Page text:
|Citation||Eickbush, D.G.J., Eickbush, T.H. (1995). Vertical transmission of the retrotransposable elements R1 and R2 during the evolution of the Drosophila melanogaster species subgroup. Genetics 139(2): 671--684. (Export to RIS)|
|Publication Type||Research paper|
|PubMed Abstract||R1 and R2 are non-long-terminal repeat retrotransposable elements that insert into specific sequences of insect 28S ribosomal RNA genes. These elements have been extensively described in Drosophila melanogaster. To determine whether these elements have been horizontally or vertically transmitted, we characterized R1 and R2 elements from the seven other members of the melanogaster species subgroup by genomic blotting and nucleotide sequencing. Each species was found to have homogeneous families of R1 and R2 elements with the exception of erecta and orena, which have no R2 elements. The DNA sequences of multiple R1 and R2 copies from each species indicated nucleotide divergence within each species averaged only 0.48% for R1 and 0.35% for R2, well below the level of divergence among the species. Most copies of R1 and R2 (40 of 47) sequenced from the seven species were potentially functional, as indicated by the absence of premature termination codons or translational frameshifts that would destroy the open reading frame of the element. The sequence relationships of both the R1 and R2 elements from the various members of the melanogaster subgroup closely followed that of the species phylogeny, suggesting that R1 and R2 have been stably maintained by vertical transmission since the origin of this species subgroup 17-20 million years ago. The remarkable stability of R1 and R2, compared to what has been suggested for transposable elements that insert at multiple locations in these same species, may be due to their unique specificity for sites in the rRNA gene locus. Under low copy number conditions, when it is essential for any mobile element to transpose, the insertion specificities of R1 and R2 ensure uniform developmentally regulated target sites that can be occupied with little or no detrimental effect on the host.|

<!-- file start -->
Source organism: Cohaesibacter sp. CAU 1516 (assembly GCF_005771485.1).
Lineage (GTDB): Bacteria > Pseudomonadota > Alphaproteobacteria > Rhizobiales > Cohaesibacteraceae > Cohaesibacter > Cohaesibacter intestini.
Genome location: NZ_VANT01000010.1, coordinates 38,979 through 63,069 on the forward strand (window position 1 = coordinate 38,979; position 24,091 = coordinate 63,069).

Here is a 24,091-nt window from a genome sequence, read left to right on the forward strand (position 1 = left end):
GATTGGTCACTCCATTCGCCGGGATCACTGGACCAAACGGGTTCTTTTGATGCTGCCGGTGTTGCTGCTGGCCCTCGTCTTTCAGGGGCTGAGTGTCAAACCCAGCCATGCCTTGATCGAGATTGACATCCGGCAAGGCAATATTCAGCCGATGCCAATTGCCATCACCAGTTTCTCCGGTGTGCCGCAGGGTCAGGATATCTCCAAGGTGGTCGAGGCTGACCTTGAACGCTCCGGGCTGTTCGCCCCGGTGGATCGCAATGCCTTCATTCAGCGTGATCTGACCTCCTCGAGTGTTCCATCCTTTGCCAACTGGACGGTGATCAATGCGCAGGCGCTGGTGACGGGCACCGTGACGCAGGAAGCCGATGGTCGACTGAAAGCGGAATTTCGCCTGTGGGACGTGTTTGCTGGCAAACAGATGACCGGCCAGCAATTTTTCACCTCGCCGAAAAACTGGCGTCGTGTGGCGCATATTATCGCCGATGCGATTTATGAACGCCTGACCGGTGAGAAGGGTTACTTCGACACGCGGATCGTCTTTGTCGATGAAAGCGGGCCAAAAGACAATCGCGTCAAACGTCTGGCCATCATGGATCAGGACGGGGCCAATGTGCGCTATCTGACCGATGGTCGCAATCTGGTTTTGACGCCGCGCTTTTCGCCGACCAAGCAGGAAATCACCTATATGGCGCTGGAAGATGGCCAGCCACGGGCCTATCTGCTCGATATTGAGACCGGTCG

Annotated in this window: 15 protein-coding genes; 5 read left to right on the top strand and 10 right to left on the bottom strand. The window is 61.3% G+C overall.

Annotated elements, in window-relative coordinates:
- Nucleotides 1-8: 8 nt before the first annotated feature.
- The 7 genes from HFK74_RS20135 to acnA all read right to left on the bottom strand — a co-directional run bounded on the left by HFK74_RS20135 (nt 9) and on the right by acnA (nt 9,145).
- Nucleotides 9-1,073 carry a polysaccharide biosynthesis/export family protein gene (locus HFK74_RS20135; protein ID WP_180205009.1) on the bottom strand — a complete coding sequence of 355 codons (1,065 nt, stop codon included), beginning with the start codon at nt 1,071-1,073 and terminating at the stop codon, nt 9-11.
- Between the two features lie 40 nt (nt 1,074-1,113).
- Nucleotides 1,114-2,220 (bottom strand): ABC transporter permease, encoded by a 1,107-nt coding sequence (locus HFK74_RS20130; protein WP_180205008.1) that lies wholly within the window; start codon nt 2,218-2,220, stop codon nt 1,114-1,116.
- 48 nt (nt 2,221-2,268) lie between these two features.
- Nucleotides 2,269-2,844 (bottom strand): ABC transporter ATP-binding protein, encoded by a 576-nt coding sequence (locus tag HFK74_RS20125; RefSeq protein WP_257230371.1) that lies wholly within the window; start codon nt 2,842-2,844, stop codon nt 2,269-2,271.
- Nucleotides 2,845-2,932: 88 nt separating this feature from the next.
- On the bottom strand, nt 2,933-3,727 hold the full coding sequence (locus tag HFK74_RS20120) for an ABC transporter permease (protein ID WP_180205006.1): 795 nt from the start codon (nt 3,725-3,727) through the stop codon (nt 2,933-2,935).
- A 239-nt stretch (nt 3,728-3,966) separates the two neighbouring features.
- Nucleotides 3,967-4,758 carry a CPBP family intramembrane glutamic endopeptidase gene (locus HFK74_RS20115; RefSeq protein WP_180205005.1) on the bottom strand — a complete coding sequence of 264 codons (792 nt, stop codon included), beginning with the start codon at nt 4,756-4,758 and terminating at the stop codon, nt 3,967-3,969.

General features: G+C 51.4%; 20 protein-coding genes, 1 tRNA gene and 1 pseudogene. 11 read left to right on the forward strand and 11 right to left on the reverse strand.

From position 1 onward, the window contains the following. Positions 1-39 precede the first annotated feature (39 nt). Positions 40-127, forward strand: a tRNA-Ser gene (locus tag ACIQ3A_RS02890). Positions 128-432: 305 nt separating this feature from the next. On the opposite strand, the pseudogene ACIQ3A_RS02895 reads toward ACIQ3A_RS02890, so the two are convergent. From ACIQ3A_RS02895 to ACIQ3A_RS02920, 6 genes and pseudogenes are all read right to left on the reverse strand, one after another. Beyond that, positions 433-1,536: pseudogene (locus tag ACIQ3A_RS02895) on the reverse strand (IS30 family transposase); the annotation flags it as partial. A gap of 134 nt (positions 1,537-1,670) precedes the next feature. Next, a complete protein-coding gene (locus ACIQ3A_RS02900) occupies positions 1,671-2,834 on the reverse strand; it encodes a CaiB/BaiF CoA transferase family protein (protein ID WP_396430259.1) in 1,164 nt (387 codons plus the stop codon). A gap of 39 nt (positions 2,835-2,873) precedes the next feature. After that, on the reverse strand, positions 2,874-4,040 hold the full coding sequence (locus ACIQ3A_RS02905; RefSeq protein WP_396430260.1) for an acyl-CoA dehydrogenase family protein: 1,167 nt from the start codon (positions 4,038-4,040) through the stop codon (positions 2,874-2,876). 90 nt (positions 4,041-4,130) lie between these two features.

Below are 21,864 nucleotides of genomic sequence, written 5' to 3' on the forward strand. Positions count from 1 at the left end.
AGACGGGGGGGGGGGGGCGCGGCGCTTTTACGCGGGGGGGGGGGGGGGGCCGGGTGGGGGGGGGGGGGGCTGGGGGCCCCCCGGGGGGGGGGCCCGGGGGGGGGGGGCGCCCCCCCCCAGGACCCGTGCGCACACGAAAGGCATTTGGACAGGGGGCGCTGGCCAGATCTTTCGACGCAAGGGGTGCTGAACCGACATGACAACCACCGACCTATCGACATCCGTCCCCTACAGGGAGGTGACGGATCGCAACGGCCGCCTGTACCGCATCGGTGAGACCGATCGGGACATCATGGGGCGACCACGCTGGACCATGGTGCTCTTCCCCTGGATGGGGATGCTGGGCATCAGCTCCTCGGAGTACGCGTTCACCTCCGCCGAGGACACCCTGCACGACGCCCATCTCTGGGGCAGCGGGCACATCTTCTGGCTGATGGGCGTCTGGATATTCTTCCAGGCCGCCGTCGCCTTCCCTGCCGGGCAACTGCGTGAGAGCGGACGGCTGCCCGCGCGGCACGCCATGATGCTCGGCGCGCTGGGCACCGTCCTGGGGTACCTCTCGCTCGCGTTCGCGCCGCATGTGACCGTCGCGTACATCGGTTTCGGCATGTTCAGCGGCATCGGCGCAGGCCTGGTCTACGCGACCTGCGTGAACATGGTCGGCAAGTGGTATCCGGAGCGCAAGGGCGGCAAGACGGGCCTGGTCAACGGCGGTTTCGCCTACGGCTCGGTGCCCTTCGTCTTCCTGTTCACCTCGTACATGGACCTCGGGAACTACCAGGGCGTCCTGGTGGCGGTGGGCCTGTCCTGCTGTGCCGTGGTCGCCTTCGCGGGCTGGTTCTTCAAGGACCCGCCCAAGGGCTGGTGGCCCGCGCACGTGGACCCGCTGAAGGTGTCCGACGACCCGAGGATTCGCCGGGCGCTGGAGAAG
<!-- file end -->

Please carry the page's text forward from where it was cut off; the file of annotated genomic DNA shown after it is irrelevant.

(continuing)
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|Language of Publication||English|
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|Natural transposons (14)|